The rapid fall of Afghanistan to the Taliban and the response to the Covid-19 pandemic have revealed “serious weaknesses” in the government’s approach to dealing with national security, according to a highly critical cross-party report.
MPs and peers found that the two critical events had highlighted the shortcomings of the national security council – a cabinet committee of senior ministers and officials designed to handle major security challenges. The Lords’ and Commons’ joint committee on the national security strategy (JCNSS) said the system had been exposed as inadequate. It warned that national risk management across government is “loose, unstructured, and lacking in central oversight and accountability”.
It said that when Covid-19 hit, existing structures were abandoned in favour of “ad-hoc arrangements and improvisation”, which the committee denounced as “a serious mistake”. Meanwhile, the Afghan crisis suggested the government was “unable to prepare for and respond to two national security crises simultaneously”.
It also warned that a review of the government’s national security processes by Sir Stephen Lovegrove, the prime minister’s national security adviser, was in fact a retrograde step that had suggested a more “casual approach”. It warned that under the proposed new system, the prime minister would spend roughly 65% less time in national security council meetings than under the previous practice of weekly meetings.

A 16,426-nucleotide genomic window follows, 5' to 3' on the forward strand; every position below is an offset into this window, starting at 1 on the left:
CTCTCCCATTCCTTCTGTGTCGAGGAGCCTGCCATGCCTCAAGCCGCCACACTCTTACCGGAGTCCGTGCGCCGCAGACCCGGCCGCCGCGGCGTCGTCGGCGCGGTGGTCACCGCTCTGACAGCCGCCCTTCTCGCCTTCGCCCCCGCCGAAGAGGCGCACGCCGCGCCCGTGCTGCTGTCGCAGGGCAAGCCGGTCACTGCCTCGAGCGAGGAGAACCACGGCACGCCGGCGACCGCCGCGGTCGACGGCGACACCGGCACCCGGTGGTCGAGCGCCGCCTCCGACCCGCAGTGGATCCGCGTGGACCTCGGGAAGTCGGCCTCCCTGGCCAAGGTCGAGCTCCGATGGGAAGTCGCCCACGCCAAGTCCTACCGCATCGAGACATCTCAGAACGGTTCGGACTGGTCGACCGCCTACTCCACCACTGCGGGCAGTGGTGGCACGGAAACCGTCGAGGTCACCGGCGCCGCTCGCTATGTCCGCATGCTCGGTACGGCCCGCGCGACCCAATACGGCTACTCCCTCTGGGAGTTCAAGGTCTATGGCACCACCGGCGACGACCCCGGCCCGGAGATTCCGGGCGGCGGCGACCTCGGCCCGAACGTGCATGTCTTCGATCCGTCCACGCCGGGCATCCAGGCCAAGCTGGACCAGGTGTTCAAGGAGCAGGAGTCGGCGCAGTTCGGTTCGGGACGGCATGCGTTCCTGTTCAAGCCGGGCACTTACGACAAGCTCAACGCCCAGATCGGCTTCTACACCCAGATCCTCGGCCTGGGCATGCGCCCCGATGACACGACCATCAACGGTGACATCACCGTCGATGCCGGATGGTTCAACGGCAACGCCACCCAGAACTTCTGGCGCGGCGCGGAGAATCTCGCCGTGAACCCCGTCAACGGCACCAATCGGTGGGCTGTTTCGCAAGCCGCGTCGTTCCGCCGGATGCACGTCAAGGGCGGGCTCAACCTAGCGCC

Senior defence figures have already been highly critical of the government for being caught by surprise by the swift fall of Kabul after the US made clear it was pulling out. There had been warnings that, without the US, Britain and others would be unable to do anything other than withdraw.
The national security council was created in 2010 by then prime minister David Cameron. It was designed to create a body for key ministers and officials to make decisions on pressing national security issues. An earlier report by the JCNSS had raised concerns about the way it was working. The committee urged Boris Johnson to invest his time and personal authority in the national security council’s role. It also called for a “fundamental overhaul” of how central government dealt with major threats.
Margaret Beckett, the chair of the JCNSS, said change was needed. “When two events – the Covid-19 pandemic and Afghanistan – demonstrated yet again what a dangerous world we now live in, weaknesses in the structures of the national security council were exposed,” she said.
“I pay tribute to the medical and military personnel, and the civil servants who have worked so hard to respond to these two most recent crises. But their brave efforts cannot mask the fundamental need for the centre of government to get a grip on national security planning.”